Controlling Parasites in Sheep and Goats
There are many reasons that sheep and goats are far more susceptible to gastrointestinal parasites than cattle. Their grazing habits make them far more likely to consume fecal matter, allowing worms to complete their life cycle. They are also more susceptible to the parasite Haemonchus contortus (the “barberpole worm”), which causes blood loss and anemia in addition to the diarrhea and weight loss that are more typical side effects of intestinal worms. While worms can be a significant health issue in these animals, it is imperative that dewormers only be used with caution as part of an integrated parasite management program. Overuse of dewormers will lead to rapid development of resistance in parasites, which can lead to life-threatening health crises with no tools to combat the worms.
Avoid overstocking and rotate pasture to minimize parasite loads. Feed hay in a raised feeder to minimize fecal contamination. Be aware that females generally shed large numbers of eggs around the time of lambing/kidding, contaminating the environment that babies are born into. It is critical to monitor this situation closely to avoid a crisis that spirals out of control.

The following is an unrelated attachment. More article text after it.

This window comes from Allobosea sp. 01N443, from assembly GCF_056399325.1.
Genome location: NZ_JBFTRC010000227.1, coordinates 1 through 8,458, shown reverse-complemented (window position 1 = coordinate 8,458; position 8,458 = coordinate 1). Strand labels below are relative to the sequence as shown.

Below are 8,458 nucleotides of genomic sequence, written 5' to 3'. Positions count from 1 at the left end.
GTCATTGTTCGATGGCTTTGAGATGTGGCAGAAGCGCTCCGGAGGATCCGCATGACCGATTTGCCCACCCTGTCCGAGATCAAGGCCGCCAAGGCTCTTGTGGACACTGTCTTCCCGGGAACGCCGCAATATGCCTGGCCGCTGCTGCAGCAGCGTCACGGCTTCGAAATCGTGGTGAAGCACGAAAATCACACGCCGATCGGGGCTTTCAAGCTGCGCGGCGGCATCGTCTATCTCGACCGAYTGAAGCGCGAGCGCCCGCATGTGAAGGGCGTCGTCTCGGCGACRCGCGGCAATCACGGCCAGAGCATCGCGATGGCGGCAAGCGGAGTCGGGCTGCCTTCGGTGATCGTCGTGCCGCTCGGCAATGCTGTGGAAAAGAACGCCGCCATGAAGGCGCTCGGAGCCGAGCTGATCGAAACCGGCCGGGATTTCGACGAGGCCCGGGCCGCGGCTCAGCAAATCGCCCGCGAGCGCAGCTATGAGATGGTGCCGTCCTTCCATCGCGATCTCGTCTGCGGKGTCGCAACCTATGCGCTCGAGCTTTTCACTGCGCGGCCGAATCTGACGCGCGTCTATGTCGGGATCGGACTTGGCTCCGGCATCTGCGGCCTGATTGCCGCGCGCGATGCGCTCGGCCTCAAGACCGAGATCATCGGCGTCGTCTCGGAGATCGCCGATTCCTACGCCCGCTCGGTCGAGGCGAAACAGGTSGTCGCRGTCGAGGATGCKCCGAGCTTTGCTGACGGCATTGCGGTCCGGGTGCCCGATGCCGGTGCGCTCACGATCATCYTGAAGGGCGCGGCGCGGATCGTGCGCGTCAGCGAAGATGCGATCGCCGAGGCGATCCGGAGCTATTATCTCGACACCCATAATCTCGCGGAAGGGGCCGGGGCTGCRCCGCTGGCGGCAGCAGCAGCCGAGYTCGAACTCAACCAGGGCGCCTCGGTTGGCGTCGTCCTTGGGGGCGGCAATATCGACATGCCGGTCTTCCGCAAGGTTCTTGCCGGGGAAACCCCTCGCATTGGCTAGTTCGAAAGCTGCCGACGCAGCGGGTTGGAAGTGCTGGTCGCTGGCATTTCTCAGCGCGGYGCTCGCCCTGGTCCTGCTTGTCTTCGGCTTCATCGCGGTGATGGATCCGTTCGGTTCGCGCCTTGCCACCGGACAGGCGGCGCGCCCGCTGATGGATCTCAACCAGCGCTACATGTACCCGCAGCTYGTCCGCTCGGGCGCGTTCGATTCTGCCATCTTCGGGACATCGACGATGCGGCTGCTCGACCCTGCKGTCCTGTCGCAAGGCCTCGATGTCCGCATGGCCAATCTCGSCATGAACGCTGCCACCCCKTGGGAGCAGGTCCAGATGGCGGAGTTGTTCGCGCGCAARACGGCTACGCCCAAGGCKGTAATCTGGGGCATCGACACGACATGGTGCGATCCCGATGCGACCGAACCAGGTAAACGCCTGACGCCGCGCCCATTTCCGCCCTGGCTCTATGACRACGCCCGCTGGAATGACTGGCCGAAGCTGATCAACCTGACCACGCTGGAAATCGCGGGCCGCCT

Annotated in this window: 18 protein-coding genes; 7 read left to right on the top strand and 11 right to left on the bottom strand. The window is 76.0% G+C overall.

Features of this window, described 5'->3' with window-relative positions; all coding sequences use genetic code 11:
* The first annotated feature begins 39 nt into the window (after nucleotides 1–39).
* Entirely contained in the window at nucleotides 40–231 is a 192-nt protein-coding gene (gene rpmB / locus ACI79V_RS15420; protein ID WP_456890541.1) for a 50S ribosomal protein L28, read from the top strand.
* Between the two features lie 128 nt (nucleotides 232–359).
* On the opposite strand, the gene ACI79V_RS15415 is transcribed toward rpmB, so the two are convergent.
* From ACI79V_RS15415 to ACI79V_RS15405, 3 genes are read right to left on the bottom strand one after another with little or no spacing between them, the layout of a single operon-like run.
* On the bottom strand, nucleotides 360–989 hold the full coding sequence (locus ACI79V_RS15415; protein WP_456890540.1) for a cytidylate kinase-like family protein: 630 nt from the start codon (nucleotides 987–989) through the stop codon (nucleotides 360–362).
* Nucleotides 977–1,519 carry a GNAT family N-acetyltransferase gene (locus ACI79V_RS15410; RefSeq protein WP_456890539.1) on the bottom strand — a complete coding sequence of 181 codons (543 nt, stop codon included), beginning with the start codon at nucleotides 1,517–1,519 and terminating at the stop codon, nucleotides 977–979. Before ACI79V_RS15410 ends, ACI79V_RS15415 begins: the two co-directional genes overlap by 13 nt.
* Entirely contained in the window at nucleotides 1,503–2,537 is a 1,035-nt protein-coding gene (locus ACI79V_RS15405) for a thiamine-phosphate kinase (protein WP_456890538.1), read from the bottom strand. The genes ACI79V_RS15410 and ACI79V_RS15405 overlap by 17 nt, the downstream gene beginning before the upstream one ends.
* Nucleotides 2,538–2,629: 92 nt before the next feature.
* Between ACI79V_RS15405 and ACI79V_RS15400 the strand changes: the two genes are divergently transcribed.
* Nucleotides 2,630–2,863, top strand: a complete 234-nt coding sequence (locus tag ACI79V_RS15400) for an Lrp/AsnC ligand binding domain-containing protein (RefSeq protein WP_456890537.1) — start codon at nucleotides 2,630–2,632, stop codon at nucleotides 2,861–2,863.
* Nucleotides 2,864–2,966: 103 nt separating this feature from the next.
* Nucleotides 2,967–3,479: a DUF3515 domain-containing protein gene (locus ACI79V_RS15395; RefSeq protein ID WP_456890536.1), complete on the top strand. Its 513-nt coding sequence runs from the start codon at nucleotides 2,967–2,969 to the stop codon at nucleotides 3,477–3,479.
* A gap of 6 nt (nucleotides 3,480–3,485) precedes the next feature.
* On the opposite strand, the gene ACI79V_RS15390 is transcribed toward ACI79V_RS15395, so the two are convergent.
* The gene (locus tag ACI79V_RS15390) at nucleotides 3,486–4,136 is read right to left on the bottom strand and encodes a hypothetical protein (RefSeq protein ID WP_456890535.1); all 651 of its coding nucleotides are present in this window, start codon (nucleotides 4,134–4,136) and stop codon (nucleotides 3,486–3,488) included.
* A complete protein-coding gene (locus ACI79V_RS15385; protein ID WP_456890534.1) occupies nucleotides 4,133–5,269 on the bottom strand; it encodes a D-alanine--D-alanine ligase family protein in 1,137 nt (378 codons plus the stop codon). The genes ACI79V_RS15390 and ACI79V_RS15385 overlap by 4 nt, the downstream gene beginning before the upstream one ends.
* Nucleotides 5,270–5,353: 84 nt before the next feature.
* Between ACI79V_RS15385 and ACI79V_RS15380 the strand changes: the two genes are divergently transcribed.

FAMACHA is a system that utilizes eyelid color to monitor for anemia as an indicator of infection with the barberpole worm. With proper training, producers can use this system to minimize the number of animals that are dewormed and identify individuals with increased susceptibility to parasites. All sheep and goat owners can benefit from training in this method. Potential pitfalls of FAMACHA is that the system fails to identify parasites other than the barberpole worm. Also, it is possible that anemia can be caused by health issues other than barberpole worm. Therefore, it is important to use FAMACHA only with training and only as one tool as part of a complete parasite management program.
Fecal examinations can also help monitor for parasites, especially those that are not identified by the FAMACHA system. They can also be used to perform a fecal egg count reduction test to assess the efficacy of dewormers in your herd and identify resistance. When used for monitoring, they can decrease the need for deworming. Work with your veterinarian to develop a parasite management plan that will minimize treatment and maximize the health of your herd or flock!